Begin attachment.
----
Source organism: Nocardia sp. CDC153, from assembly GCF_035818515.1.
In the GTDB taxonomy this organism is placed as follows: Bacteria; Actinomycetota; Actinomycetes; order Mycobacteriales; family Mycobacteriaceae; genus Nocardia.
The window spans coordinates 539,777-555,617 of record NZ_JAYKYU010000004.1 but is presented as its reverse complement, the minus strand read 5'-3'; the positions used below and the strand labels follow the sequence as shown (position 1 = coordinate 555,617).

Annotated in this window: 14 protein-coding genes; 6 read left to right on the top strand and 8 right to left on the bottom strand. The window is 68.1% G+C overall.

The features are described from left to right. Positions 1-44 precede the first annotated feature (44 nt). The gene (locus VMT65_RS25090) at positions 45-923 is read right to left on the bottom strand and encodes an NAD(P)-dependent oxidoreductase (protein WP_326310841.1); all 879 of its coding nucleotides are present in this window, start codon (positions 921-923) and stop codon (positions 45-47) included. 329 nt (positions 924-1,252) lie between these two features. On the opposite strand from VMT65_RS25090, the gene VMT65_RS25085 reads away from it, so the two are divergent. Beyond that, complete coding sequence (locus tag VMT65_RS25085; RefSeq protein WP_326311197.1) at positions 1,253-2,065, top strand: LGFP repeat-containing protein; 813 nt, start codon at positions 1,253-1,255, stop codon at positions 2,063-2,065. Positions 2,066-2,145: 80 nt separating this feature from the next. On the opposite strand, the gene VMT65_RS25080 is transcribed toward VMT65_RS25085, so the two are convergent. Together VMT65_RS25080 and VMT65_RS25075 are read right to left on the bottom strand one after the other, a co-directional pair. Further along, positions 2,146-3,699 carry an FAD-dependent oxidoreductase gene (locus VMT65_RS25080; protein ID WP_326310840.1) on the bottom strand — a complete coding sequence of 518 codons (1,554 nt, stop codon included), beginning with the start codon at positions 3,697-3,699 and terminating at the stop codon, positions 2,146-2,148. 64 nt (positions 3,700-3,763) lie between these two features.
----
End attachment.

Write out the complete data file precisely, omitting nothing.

Source organism: Nocardia sp. CDC153, from assembly GCF_035818515.1.
In the GTDB taxonomy this organism is placed as follows: Bacteria; Actinomycetota; Actinomycetes; order Mycobacteriales; family Mycobacteriaceae; genus Nocardia.
The window spans coordinates 539,777-555,617 of record NZ_JAYKYU010000004.1 but is presented as its reverse complement, the minus strand read 5'-3'; the positions used below and the strand labels follow the sequence as shown (position 1 = coordinate 555,617).

Annotated in this window: 14 protein-coding genes; 6 read left to right on the top strand and 8 right to left on the bottom strand. The window is 68.1% G+C overall.

The features are described from left to right. Positions 1-44 precede the first annotated feature (44 nt). The gene (locus VMT65_RS25090) at positions 45-923 is read right to left on the bottom strand and encodes an NAD(P)-dependent oxidoreductase (protein WP_326310841.1); all 879 of its coding nucleotides are present in this window, start codon (positions 921-923) and stop codon (positions 45-47) included. 329 nt (positions 924-1,252) lie between these two features. On the opposite strand from VMT65_RS25090, the gene VMT65_RS25085 reads away from it, so the two are divergent. Beyond that, complete coding sequence (locus tag VMT65_RS25085; RefSeq protein WP_326311197.1) at positions 1,253-2,065, top strand: LGFP repeat-containing protein; 813 nt, start codon at positions 1,253-1,255, stop codon at positions 2,063-2,065. Positions 2,066-2,145: 80 nt separating this feature from the next. On the opposite strand, the gene VMT65_RS25080 is transcribed toward VMT65_RS25085, so the two are convergent. Together VMT65_RS25080 and VMT65_RS25075 are read right to left on the bottom strand one after the other, a co-directional pair. Further along, positions 2,146-3,699 carry an FAD-dependent oxidoreductase gene (locus VMT65_RS25080; protein ID WP_326310840.1) on the bottom strand — a complete coding sequence of 518 codons (1,554 nt, stop codon included), beginning with the start codon at positions 3,697-3,699 and terminating at the stop codon, positions 2,146-2,148. 64 nt (positions 3,700-3,763) lie between these two features.